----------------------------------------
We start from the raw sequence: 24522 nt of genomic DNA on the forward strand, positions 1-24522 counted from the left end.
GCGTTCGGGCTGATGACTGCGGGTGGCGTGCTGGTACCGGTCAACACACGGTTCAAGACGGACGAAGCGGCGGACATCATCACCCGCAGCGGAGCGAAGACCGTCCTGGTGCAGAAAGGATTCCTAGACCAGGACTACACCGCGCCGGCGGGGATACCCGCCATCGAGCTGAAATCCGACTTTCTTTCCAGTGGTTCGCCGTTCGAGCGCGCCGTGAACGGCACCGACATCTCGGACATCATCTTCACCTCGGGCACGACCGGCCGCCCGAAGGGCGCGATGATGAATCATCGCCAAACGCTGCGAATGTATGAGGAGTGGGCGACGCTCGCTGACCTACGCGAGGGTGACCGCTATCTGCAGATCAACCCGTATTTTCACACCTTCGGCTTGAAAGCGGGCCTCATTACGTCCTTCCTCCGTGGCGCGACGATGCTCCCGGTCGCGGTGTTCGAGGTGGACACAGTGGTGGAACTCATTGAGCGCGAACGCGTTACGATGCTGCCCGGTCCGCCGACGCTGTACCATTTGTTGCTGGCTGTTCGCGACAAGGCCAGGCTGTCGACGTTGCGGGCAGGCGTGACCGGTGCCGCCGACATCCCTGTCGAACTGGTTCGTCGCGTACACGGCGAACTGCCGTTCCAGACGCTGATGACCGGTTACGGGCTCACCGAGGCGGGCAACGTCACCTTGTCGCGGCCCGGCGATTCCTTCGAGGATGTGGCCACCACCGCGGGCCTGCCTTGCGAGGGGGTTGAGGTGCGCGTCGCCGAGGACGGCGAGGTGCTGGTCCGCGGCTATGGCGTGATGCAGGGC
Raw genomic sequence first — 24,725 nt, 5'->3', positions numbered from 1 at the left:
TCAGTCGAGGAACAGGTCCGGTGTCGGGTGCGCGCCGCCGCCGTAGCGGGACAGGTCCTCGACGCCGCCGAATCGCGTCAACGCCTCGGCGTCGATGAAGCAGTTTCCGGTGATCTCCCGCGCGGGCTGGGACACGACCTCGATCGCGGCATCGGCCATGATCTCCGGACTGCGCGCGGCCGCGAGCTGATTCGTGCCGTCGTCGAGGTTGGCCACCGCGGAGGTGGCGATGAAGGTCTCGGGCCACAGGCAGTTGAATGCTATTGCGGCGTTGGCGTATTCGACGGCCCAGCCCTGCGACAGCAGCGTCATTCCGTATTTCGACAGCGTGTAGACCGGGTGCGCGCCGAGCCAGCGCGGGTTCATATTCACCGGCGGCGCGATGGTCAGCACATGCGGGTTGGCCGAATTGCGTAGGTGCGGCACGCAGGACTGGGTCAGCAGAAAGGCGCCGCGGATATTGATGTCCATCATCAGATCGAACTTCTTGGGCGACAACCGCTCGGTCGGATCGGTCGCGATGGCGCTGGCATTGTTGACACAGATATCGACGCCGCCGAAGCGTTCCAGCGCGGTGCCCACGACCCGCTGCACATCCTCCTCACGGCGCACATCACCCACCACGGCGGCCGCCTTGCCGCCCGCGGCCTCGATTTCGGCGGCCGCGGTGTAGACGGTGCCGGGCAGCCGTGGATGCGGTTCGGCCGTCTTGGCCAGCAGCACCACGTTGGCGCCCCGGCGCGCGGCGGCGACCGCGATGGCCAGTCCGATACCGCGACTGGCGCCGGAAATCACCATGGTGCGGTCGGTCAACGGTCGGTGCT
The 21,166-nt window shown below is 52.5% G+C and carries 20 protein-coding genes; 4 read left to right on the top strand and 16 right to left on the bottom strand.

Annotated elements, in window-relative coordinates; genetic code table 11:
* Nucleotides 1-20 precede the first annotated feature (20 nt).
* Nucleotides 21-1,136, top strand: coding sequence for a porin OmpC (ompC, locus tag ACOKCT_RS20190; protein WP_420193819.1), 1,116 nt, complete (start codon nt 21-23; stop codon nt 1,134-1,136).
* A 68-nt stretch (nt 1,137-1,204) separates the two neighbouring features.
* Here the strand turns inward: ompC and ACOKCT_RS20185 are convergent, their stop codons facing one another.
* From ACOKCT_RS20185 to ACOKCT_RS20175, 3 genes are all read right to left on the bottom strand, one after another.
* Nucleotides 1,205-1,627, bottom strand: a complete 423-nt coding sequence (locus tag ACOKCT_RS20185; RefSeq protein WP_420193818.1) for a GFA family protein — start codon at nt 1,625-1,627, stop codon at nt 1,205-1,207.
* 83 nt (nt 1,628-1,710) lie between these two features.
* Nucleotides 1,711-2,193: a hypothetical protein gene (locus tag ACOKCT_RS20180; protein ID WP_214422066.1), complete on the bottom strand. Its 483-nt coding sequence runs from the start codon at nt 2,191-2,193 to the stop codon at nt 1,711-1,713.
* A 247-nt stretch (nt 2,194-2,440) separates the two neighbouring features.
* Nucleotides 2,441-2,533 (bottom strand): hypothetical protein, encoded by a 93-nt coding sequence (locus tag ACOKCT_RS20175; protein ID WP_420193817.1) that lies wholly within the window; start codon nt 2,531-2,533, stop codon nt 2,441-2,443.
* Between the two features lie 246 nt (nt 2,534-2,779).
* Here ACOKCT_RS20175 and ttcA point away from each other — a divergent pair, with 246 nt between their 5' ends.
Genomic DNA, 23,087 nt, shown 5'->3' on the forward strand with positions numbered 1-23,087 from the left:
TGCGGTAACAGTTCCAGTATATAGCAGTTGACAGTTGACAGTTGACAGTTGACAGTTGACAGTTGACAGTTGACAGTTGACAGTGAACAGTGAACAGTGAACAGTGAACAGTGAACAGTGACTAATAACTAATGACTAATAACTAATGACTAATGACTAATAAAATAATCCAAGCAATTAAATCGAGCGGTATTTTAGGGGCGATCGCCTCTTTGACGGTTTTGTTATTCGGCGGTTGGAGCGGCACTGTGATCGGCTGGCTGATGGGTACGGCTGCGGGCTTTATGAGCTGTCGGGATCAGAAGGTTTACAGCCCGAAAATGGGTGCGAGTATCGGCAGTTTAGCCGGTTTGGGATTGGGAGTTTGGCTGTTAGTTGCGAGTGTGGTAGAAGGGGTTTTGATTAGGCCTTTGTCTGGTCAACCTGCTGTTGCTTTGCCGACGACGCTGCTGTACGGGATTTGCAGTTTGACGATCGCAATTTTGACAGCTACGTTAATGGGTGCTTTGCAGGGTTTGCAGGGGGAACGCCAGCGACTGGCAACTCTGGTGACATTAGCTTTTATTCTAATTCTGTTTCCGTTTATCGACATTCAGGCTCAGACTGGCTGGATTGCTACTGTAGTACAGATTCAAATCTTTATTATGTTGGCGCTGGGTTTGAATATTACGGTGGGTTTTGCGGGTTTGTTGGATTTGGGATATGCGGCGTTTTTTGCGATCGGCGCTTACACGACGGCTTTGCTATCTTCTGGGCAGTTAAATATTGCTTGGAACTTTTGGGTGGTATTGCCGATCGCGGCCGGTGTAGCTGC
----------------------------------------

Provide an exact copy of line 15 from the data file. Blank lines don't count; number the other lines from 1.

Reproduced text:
* A 247-nt stretch (nt 2,194-2,440) separates the two neighbouring features.